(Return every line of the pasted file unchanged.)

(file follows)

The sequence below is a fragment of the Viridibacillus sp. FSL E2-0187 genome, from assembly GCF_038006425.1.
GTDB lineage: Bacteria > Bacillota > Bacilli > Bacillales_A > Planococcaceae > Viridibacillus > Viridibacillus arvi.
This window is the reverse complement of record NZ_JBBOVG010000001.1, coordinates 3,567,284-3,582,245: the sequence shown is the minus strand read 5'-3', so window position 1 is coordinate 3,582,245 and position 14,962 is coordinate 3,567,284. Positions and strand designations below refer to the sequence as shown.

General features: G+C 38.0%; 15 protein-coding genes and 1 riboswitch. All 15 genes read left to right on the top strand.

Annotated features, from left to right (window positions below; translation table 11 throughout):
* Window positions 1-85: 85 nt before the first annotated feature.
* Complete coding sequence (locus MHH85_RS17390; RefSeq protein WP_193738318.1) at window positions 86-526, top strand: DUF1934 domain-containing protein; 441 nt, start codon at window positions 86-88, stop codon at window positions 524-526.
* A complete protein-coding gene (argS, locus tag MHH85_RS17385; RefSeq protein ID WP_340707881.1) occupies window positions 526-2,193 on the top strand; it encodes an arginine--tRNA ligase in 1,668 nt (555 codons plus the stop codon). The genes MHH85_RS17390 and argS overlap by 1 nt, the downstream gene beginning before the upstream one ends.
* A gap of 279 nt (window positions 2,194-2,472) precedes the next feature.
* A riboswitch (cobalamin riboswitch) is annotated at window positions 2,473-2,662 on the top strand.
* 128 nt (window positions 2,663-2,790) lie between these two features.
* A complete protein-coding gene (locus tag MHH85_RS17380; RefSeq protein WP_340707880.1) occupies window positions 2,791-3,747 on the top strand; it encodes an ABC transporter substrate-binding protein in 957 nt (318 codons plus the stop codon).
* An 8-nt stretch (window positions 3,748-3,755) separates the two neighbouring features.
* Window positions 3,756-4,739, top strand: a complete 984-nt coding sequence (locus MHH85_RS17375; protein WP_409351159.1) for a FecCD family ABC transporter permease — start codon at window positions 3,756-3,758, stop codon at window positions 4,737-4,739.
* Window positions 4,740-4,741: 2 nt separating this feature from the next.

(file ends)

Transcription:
The sequence below is a fragment of the Viridibacillus sp. FSL E2-0187 genome, from assembly GCF_038006425.1.
GTDB lineage: Bacteria > Bacillota > Bacilli > Bacillales_A > Planococcaceae > Viridibacillus > Viridibacillus arvi.
This window is the reverse complement of record NZ_JBBOVG010000001.1, coordinates 3,567,284-3,582,245: the sequence shown is the minus strand read 5'-3', so window position 1 is coordinate 3,582,245 and position 14,962 is coordinate 3,567,284. Positions and strand designations below refer to the sequence as shown.

General features: G+C 38.0%; 15 protein-coding genes and 1 riboswitch. All 15 genes read left to right on the top strand.

Annotated features, from left to right (window positions below; translation table 11 throughout):
* Window positions 1-85: 85 nt before the first annotated feature.
* Complete coding sequence (locus MHH85_RS17390; RefSeq protein WP_193738318.1) at window positions 86-526, top strand: DUF1934 domain-containing protein; 441 nt, start codon at window positions 86-88, stop codon at window positions 524-526.
* A complete protein-coding gene (argS, locus tag MHH85_RS17385; RefSeq protein ID WP_340707881.1) occupies window positions 526-2,193 on the top strand; it encodes an arginine--tRNA ligase in 1,668 nt (555 codons plus the stop codon). The genes MHH85_RS17390 and argS overlap by 1 nt, the downstream gene beginning before the upstream one ends.
* A gap of 279 nt (window positions 2,194-2,472) precedes the next feature.
* A riboswitch (cobalamin riboswitch) is annotated at window positions 2,473-2,662 on the top strand.
* 128 nt (window positions 2,663-2,790) lie between these two features.
* A complete protein-coding gene (locus tag MHH85_RS17380; RefSeq protein WP_340707880.1) occupies window positions 2,791-3,747 on the top strand; it encodes an ABC transporter substrate-binding protein in 957 nt (318 codons plus the stop codon).
* An 8-nt stretch (window positions 3,748-3,755) separates the two neighbouring features.
* Window positions 3,756-4,739, top strand: a complete 984-nt coding sequence (locus MHH85_RS17375; protein WP_409351159.1) for a FecCD family ABC transporter permease — start codon at window positions 3,756-3,758, stop codon at window positions 4,737-4,739.
* Window positions 4,740-4,741: 2 nt separating this feature from the next.